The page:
How continents do the splits

African study reveals how land gives way to ocean crust

Breaking up is easy to do, if you’re East Africa. Researchers have discovered new details of how the Earth’s continental crust is tearing apart in Ethiopia, which will one day give birth to a new ocean.

The November 2010 eruption of the Erta Ale volcano in Ethiopia, shown here, is the latest sign that the ground there is ripping apart and will one day form a new ocean. Lorraine Field

In the final throes of breakup, it turns out, the crust thins dramatically, allowing a flood of magma to rise from deep in the Earth and erupt onto the surface, the scientists report online March 13 in Nature Geoscience. The work reveals how an old continent gives way to a young ocean.

“It shows that we’re starting to understand some of the processes of how we go from continental to oceanic crust,” says James Hammond, a seismologist at the University of Bristol in England who was not involved in the research.

Earth’s surface is broken into more than a dozen large tectonic plates, which drift around, collide and create geological phenomena such as earthquakes and volcanoes. The plates are driven by magma that wells up from within the planet, then cools and solidifies to form fresh oceanic crust. Older, lighter crust makes up the continents.

In East Africa, continental crust is losing its battle for existence. Tugged by tectonic forces from either side, the crust here is destined to rip apart and create a new ocean, like the neighboring Red Sea and Gulf of Aden.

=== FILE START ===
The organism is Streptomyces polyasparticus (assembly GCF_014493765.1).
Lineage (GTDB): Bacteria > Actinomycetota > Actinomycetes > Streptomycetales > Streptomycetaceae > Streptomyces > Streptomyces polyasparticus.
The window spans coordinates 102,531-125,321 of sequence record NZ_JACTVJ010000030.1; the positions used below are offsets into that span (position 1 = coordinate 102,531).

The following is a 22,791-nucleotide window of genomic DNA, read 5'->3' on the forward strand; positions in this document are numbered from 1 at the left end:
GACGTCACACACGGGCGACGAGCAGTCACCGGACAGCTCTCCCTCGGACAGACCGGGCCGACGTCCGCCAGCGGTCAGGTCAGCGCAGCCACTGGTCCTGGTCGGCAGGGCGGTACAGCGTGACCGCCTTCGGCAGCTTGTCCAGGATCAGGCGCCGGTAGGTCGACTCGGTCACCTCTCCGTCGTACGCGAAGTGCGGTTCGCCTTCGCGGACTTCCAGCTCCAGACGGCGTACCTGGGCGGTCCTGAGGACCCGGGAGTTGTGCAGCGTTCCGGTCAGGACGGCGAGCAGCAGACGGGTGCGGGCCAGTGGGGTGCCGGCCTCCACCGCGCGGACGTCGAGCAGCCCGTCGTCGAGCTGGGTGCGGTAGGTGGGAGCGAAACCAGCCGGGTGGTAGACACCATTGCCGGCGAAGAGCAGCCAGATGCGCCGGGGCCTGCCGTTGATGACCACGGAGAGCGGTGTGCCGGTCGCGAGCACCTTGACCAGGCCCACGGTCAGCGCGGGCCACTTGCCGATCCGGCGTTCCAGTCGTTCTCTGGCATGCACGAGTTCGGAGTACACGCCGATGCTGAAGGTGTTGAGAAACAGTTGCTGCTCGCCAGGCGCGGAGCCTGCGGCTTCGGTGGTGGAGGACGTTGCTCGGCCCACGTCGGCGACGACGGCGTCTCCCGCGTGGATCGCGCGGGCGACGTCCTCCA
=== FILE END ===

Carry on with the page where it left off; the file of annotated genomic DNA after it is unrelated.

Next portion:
To geologists, eastern Africa shows plate tectonics in the raw. “Ethiopia is an ideal natural laboratory because we can see all these things happening,” says Ian Bastow of the University of Bristol, a coauthor of the new paper.

Bastow and Derek Keir, a geologist at the University of Southampton, reanalyzed data from the 1970s, collected when other scientists set off explosive charges and watched how the resulting vibrations traveled through the ground.  How fast those waves travel through the crust allows researchers to determine how thick the crust is.

Of particular interest, says Bastow, is a region in northernmost Ethiopia where the crust is so thin that much of the ground has dropped below sea level. Here earthquakes shake the ground constantly, and volcanoes pour out lava across the hot, flat landscape.

The new analysis shows that this lava erupts because of the recent stretching of the plate. “This very abrupt thinning is what is causing the melting,” Bastow says. “If that thinning had occurred slowly, you couldn’t explain this large magma pulse and the voluminous young lava flows at the surface.”

Bastow says the work explains not only why northern Ethiopia looks the way it does, but also what might have happened at other places where continents tore apart. The Atlantic Ocean, for instance, started to form about 200 million years ago when Europe and North America pulled away from each other.

Scientists might now be able to use what they’ve learned about Ethiopia’s split to better understand what happened as Europe and North America ripped asunder.

Alexandra Witze is a contributing correspondent for Science News. Based in Boulder, Colo., Witze specializes in earth, planetary and astronomical sciences.

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